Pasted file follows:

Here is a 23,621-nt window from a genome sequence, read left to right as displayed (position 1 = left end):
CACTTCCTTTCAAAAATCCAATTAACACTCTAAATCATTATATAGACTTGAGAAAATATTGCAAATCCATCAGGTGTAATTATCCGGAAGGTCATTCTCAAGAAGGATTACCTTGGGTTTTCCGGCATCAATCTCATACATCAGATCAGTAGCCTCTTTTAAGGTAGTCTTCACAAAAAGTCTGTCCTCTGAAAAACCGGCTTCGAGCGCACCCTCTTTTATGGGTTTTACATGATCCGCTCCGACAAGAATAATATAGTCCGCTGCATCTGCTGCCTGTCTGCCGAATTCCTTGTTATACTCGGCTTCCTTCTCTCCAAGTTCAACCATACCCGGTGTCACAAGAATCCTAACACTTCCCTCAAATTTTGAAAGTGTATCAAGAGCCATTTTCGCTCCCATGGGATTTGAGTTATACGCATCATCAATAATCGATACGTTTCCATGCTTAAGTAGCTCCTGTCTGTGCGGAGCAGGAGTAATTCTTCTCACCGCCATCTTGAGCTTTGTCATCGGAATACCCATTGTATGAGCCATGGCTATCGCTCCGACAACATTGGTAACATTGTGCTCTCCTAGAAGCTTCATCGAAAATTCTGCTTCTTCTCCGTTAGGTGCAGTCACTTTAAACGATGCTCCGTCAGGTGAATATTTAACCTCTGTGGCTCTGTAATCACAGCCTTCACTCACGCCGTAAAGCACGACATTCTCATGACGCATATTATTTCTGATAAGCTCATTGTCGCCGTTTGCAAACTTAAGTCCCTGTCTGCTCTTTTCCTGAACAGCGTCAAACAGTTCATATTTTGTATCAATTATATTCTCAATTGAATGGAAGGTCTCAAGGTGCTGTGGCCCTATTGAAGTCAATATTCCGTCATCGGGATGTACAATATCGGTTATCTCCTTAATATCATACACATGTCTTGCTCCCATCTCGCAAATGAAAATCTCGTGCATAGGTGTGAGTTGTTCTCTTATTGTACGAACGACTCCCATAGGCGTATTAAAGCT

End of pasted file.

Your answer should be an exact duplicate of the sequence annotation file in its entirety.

Here is a 23,621-nt window from a genome sequence, read left to right as displayed (position 1 = left end):
CACTTCCTTTCAAAAATCCAATTAACACTCTAAATCATTATATAGACTTGAGAAAATATTGCAAATCCATCAGGTGTAATTATCCGGAAGGTCATTCTCAAGAAGGATTACCTTGGGTTTTCCGGCATCAATCTCATACATCAGATCAGTAGCCTCTTTTAAGGTAGTCTTCACAAAAAGTCTGTCCTCTGAAAAACCGGCTTCGAGCGCACCCTCTTTTATGGGTTTTACATGATCCGCTCCGACAAGAATAATATAGTCCGCTGCATCTGCTGCCTGTCTGCCGAATTCCTTGTTATACTCGGCTTCCTTCTCTCCAAGTTCAACCATACCCGGTGTCACAAGAATCCTAACACTTCCCTCAAATTTTGAAAGTGTATCAAGAGCCATTTTCGCTCCCATGGGATTTGAGTTATACGCATCATCAATAATCGATACGTTTCCATGCTTAAGTAGCTCCTGTCTGTGCGGAGCAGGAGTAATTCTTCTCACCGCCATCTTGAGCTTTGTCATCGGAATACCCATTGTATGAGCCATGGCTATCGCTCCGACAACATTGGTAACATTGTGCTCTCCTAGAAGCTTCATCGAAAATTCTGCTTCTTCTCCGTTAGGTGCAGTCACTTTAAACGATGCTCCGTCAGGTGAATATTTAACCTCTGTGGCTCTGTAATCACAGCCTTCACTCACGCCGTAAAGCACGACATTCTCATGACGCATATTATTTCTGATAAGCTCATTGTCGCCGTTTGCAAACTTAAGTCCCTGTCTGCTCTTTTCCTGAACAGCGTCAAACAGTTCATATTTTGTATCAATTATATTCTCAATTGAATGGAAGGTCTCAAGGTGCTGTGGCCCTATTGAAGTCAATATTCCGTCATCGGGATGTACAATATCGGTTATCTCCTTAATATCATACACATGTCTTGCTCCCATCTCGCAAATGAAAATCTCGTGCATAGGTGTGAGTTGTTCTCTTATTGTACGAACGACTCCCATAGGCGTATTAAAGCT